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4/24/2016 by mdc
The oceans hold more than four billion tons of uranium ...enough to meet global energy needs for the next 10,000 years. Major advances in recovery from seawater have been published by the ACS journal. In the 1990s, Japan Atomic Energy Agency (JAEA) scientists pioneered materials that hold uranium as it is stuck or adsorbed onto surfaces of the material submerged in seawater.

In 2011, the U.S. DOE initiated a program involving a multidisciplinary team from U.S. national laboratories, universities and research institutes to address the fundamental challenges of economically extracting uranium from seawater. Within 5 years this team has developed new adsorbents that reduce the cost of extracting uranium from seawater by three to four times, though not competitive with mining.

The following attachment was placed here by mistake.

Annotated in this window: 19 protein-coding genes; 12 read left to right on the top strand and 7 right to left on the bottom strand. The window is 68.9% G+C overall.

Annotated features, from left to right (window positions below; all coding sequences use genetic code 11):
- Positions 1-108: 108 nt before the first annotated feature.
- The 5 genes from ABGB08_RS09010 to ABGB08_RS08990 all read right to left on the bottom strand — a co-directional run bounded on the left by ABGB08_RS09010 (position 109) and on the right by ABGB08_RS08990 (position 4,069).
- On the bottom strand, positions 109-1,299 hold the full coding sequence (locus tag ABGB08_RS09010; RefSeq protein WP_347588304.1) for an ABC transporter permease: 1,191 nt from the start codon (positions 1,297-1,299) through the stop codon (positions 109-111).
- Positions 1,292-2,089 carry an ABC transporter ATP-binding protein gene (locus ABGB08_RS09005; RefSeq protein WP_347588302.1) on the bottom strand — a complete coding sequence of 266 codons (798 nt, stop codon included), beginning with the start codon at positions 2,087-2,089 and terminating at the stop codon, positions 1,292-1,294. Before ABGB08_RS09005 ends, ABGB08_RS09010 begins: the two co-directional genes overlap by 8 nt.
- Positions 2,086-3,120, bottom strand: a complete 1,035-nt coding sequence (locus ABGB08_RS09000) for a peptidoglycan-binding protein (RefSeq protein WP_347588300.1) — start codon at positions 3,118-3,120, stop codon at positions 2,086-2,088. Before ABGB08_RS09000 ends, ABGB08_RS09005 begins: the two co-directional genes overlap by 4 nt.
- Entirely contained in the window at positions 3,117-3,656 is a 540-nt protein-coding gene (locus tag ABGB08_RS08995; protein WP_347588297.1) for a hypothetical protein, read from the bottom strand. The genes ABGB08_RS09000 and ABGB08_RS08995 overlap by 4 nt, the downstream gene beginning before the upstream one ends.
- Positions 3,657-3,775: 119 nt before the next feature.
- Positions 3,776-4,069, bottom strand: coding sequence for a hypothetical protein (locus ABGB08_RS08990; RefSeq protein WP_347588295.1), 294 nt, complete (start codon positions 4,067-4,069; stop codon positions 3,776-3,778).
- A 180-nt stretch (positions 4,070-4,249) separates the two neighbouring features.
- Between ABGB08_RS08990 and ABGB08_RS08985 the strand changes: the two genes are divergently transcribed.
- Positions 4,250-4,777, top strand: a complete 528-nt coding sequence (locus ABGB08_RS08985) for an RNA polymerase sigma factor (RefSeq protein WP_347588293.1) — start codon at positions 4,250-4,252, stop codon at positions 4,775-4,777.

Uranium from terrestrial sources can last for approximately 100 years, according to Erich Schneider of the University of Texas-Austin. As terrestrial uranium becomes depleted, prices are likely to rise. If we have technology to capture uranium from seawater, we can ensure that an essentially unlimited supply of the element becomes available when the uranium prices go up in the future, Schneider said.

I2M WP eds wonder if graphene carbon netting has been incorporated in the testing yet because of its strength, charge, overall potential utility?

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